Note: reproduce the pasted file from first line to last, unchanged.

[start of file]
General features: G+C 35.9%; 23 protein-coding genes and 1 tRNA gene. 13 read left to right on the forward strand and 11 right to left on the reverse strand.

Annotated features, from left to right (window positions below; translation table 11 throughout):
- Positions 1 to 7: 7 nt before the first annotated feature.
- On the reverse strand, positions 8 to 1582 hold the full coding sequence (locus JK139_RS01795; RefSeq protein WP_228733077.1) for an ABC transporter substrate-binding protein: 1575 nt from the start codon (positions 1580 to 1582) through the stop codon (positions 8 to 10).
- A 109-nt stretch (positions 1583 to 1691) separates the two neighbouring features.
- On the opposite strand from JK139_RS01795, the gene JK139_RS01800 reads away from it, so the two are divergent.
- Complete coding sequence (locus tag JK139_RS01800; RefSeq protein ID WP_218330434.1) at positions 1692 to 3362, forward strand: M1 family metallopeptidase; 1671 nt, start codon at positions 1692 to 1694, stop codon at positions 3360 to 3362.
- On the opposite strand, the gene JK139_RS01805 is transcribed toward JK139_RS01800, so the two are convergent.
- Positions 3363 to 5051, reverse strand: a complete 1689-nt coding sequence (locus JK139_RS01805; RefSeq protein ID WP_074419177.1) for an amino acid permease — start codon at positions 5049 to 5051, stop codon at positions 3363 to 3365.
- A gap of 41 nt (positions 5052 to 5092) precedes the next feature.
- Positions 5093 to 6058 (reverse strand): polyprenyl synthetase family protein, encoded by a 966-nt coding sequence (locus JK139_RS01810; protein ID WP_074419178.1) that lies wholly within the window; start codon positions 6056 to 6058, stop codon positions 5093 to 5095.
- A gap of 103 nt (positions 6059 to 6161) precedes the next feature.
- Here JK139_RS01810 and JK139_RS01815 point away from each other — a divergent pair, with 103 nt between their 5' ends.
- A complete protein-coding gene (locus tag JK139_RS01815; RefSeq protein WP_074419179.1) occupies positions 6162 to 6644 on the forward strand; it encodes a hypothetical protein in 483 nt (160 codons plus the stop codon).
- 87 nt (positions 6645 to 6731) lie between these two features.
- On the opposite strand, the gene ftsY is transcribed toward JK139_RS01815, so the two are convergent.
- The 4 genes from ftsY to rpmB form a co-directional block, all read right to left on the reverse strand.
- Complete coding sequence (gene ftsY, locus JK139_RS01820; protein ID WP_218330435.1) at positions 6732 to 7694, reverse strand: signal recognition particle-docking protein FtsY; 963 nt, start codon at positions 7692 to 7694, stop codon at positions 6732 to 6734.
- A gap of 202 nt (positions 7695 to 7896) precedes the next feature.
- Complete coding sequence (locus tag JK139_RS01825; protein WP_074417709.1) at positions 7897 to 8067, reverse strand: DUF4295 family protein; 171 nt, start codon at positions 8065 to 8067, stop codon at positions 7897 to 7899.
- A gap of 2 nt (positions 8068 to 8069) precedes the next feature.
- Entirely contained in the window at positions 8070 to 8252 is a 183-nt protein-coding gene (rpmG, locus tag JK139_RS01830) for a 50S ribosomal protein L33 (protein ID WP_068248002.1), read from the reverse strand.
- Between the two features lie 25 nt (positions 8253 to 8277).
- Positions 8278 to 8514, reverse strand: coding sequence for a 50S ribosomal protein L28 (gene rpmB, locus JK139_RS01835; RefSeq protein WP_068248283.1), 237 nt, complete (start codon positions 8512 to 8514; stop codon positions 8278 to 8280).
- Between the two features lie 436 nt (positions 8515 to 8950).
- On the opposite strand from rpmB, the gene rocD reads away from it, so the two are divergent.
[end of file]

General features: G+C 35.9%; 23 protein-coding genes and 1 tRNA gene. 13 read left to right on the forward strand and 11 right to left on the reverse strand.

Annotated features, from left to right (window positions below; translation table 11 throughout):
- Positions 1 to 7: 7 nt before the first annotated feature.
- On the reverse strand, positions 8 to 1582 hold the full coding sequence (locus JK139_RS01795; RefSeq protein WP_228733077.1) for an ABC transporter substrate-binding protein: 1575 nt from the start codon (positions 1580 to 1582) through the stop codon (positions 8 to 10).
- A 109-nt stretch (positions 1583 to 1691) separates the two neighbouring features.
- On the opposite strand from JK139_RS01795, the gene JK139_RS01800 reads away from it, so the two are divergent.
- Complete coding sequence (locus tag JK139_RS01800; RefSeq protein ID WP_218330434.1) at positions 1692 to 3362, forward strand: M1 family metallopeptidase; 1671 nt, start codon at positions 1692 to 1694, stop codon at positions 3360 to 3362.
- On the opposite strand, the gene JK139_RS01805 is transcribed toward JK139_RS01800, so the two are convergent.
- Positions 3363 to 5051, reverse strand: a complete 1689-nt coding sequence (locus JK139_RS01805; RefSeq protein ID WP_074419177.1) for an amino acid permease — start codon at positions 5049 to 5051, stop codon at positions 3363 to 3365.
- A gap of 41 nt (positions 5052 to 5092) precedes the next feature.
- Positions 5093 to 6058 (reverse strand): polyprenyl synthetase family protein, encoded by a 966-nt coding sequence (locus JK139_RS01810; protein ID WP_074419178.1) that lies wholly within the window; start codon positions 6056 to 6058, stop codon positions 5093 to 5095.
- A gap of 103 nt (positions 6059 to 6161) precedes the next feature.
- Here JK139_RS01810 and JK139_RS01815 point away from each other — a divergent pair, with 103 nt between their 5' ends.
- A complete protein-coding gene (locus tag JK139_RS01815; RefSeq protein WP_074419179.1) occupies positions 6162 to 6644 on the forward strand; it encodes a hypothetical protein in 483 nt (160 codons plus the stop codon).
- 87 nt (positions 6645 to 6731) lie between these two features.
- On the opposite strand, the gene ftsY is transcribed toward JK139_RS01815, so the two are convergent.
- The 4 genes from ftsY to rpmB form a co-directional block, all read right to left on the reverse strand.
- Complete coding sequence (gene ftsY, locus JK139_RS01820; protein ID WP_218330435.1) at positions 6732 to 7694, reverse strand: signal recognition particle-docking protein FtsY; 963 nt, start codon at positions 7692 to 7694, stop codon at positions 6732 to 6734.
- A gap of 202 nt (positions 7695 to 7896) precedes the next feature.
- Complete coding sequence (locus tag JK139_RS01825; protein WP_074417709.1) at positions 7897 to 8067, reverse strand: DUF4295 family protein; 171 nt, start codon at positions 8065 to 8067, stop codon at positions 7897 to 7899.
- A gap of 2 nt (positions 8068 to 8069) precedes the next feature.
- Entirely contained in the window at positions 8070 to 8252 is a 183-nt protein-coding gene (rpmG, locus tag JK139_RS01830) for a 50S ribosomal protein L33 (protein ID WP_068248002.1), read from the reverse strand.
- Between the two features lie 25 nt (positions 8253 to 8277).
- Positions 8278 to 8514, reverse strand: coding sequence for a 50S ribosomal protein L28 (gene rpmB, locus JK139_RS01835; RefSeq protein WP_068248283.1), 237 nt, complete (start codon positions 8512 to 8514; stop codon positions 8278 to 8280).
- Between the two features lie 436 nt (positions 8515 to 8950).
- On the opposite strand from rpmB, the gene rocD reads away from it, so the two are divergent.